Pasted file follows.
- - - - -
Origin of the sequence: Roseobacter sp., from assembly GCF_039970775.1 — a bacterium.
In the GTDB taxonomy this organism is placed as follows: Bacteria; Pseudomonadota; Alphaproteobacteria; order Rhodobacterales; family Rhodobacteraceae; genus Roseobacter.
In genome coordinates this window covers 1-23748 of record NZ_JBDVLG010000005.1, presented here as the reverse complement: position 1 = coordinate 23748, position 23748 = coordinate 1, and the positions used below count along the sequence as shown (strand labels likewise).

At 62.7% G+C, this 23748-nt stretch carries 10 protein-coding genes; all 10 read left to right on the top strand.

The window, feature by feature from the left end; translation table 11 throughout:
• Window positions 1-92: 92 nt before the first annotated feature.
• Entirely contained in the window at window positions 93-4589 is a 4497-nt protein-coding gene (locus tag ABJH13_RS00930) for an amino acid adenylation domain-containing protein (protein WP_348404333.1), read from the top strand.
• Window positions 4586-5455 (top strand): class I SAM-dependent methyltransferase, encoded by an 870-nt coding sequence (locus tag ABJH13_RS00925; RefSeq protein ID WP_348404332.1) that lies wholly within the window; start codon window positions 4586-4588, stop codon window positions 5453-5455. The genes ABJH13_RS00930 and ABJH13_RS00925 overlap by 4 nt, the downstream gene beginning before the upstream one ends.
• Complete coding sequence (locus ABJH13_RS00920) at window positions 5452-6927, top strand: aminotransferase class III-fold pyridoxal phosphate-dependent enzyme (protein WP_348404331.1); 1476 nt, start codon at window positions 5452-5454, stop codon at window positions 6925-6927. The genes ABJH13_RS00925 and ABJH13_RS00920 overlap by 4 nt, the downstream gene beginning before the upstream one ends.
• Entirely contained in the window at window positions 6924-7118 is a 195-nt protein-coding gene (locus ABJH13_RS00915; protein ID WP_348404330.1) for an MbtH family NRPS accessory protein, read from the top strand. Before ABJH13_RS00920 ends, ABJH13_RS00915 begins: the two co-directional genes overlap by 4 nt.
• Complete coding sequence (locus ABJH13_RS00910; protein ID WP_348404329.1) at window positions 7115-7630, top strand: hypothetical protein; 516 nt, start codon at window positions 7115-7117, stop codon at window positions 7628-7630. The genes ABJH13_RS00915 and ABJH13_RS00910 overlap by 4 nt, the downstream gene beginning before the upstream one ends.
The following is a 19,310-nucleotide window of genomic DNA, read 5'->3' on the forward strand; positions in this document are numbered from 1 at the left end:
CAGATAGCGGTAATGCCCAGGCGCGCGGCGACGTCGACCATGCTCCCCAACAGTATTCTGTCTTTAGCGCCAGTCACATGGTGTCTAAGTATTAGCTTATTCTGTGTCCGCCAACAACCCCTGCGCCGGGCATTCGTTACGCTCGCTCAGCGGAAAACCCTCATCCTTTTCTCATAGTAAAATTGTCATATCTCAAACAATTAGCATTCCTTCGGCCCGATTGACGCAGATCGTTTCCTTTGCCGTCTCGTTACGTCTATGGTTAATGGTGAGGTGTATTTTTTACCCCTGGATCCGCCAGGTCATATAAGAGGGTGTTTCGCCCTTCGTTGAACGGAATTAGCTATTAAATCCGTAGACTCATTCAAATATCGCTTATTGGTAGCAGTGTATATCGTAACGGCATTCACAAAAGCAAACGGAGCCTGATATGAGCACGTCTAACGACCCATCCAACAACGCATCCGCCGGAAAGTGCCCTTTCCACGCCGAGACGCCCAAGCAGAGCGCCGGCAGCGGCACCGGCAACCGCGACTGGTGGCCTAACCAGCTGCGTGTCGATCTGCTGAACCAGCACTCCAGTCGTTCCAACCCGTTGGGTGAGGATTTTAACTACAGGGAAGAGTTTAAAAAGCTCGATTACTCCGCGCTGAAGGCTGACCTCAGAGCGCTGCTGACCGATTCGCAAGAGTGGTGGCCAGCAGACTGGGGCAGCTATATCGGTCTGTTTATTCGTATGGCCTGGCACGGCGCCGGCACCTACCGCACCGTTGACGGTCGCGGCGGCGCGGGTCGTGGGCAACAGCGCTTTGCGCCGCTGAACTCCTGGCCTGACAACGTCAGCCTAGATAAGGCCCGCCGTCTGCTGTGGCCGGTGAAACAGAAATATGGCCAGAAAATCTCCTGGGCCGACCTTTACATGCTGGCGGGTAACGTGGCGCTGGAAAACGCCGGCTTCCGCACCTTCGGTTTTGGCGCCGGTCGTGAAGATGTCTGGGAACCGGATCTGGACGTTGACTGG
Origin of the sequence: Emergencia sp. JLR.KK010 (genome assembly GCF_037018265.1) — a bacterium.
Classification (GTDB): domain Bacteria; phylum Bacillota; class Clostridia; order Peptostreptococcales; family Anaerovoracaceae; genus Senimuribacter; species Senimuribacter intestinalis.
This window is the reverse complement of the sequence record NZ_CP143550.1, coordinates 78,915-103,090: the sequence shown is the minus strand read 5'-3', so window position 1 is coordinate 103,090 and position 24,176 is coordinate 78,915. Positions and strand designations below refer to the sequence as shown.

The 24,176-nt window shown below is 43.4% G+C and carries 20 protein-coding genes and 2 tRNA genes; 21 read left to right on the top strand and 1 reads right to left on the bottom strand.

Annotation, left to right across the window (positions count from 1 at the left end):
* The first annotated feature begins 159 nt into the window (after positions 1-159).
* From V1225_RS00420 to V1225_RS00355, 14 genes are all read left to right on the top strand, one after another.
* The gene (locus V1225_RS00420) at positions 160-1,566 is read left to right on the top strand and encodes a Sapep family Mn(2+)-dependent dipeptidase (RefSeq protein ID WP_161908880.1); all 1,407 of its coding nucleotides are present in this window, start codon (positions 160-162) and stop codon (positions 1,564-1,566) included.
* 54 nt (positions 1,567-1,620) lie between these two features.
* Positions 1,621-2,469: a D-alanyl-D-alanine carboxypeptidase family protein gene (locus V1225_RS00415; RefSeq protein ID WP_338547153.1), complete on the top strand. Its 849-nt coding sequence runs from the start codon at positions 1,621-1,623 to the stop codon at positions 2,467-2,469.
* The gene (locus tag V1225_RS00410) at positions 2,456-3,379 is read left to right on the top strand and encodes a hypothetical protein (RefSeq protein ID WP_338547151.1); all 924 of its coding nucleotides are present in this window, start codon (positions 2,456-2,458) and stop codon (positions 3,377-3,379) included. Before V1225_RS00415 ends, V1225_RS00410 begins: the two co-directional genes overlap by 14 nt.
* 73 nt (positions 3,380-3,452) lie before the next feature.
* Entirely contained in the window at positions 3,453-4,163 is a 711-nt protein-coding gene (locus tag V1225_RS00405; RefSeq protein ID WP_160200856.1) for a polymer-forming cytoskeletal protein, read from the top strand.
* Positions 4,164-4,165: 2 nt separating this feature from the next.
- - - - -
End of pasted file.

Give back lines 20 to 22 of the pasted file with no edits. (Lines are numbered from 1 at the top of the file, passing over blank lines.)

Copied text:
* From V1225_RS00420 to V1225_RS00355, 14 genes are all read left to right on the top strand, one after another.
* The gene (locus V1225_RS00420) at positions 160-1,566 is read left to right on the top strand and encodes a Sapep family Mn(2+)-dependent dipeptidase (RefSeq protein ID WP_161908880.1); all 1,407 of its coding nucleotides are present in this window, start codon (positions 160-162) and stop codon (positions 1,564-1,566) included.
* 54 nt (positions 1,567-1,620) lie between these two features.